Attorney General of Arkansas — Opinion
January 11, 1990
STEVE CLARK, Attorney General
The Honorable David R. Malone State Senator P.O. Box 1048 Fayetteville, AR 72701
Dear Senator Malone:
This is in response to your request for an opinion on the following questions:
1. Do the provisions of Arkansas Code Annotated 6-17-1502(a)(2) mean that the maximum permissible probationary period is four (4) years, or that the maximum permissible probationary period is one (1) year more than the accumulated years of experience a teacher brings to the hiring district?
2. May the district extend the probationary period on case by case basis or may the district extend the probationary period across the board for every new teacher it hires?
It is my opinion, in response to your first question, that the maximum probationary period is one (1) year more than the accumulated years of experience a teacher brings to the hiring district. This conclusion is based upon an interpretation of A.C.A. 6-17-1502(2)(2), in the absence of case law or other interpretive authority.
Section 6-17-1502(a)(2) states in pertinent part:
A teacher employed in a school district in this state for three (3) years shall be deemed to have completed the probationary period; however, an employing school district may, by a majority vote of its directors, provide for one (1) additional year of probationary status.
It must be initially noted, in construing this provision, that it would lead to an absurdity to contend that nonprobationary status is limited to those with three (3) years of prior service, and no more. In other words, this subsection should not, in my opinion, be read to designate three (3) years as the exclusive period of prior service for which credit will be given.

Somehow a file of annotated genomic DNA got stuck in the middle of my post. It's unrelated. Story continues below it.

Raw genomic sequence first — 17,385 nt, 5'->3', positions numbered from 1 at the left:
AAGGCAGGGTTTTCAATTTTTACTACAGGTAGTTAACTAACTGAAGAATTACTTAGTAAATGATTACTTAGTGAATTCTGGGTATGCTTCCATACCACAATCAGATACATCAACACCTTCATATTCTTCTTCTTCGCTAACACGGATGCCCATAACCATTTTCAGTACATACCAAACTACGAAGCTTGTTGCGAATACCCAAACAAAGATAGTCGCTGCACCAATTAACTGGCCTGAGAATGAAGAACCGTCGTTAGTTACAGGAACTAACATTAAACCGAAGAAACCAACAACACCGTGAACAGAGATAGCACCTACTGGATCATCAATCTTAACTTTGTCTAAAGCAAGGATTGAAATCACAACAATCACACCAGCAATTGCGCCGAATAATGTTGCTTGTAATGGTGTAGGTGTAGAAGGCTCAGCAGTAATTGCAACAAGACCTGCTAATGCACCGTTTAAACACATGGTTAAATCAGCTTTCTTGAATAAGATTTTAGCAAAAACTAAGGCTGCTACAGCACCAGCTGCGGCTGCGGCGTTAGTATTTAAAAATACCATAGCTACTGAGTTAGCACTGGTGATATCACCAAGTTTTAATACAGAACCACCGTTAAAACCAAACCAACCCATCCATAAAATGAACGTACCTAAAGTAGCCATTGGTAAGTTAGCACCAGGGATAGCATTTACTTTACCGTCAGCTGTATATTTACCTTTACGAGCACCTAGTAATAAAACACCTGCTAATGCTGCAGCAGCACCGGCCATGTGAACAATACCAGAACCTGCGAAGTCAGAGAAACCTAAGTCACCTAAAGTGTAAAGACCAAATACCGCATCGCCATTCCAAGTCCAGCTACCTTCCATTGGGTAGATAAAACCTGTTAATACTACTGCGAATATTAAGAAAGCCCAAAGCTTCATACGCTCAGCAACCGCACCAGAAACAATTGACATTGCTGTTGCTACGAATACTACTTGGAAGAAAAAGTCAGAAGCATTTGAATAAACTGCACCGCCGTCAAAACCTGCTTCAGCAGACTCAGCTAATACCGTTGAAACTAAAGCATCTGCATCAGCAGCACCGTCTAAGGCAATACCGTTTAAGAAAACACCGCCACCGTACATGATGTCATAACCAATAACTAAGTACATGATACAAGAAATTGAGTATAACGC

This being the case, it reasonably follows that the provision under 6-17-1502(a)(2) for one (1) additional year of probationary status is not limited solely to those with three (3) years of employment in another district. (Of course, a prior service of at least three (3) years is clearly required.) Rather, the board of directors may require a probationary period of one (1) year, notwithstanding the fact that the teacher brings more than three (3) years of prior service to the hiring district.
In response to your second question, it must be concluded from the language of 6-17-1502(a)(2) that this decision is to be made on a case by case basis. This conclusion is compelled by the fact that the Code section refers throughout to “a teacher” and “the teacher.” It is also significant to note that the authority to provide for this additional probationary period is extended to the directors of “an employing school district.” This language appears to associate the employing district’s decision to a particular teacher. Extension of the probationary period across the board for every new teacher would, in my opinion, be contrary to this legislative scheme.
The foregoing opinion, which I hereby approve, was prepared by Assistant Attorney General Elisabeth A. Walker.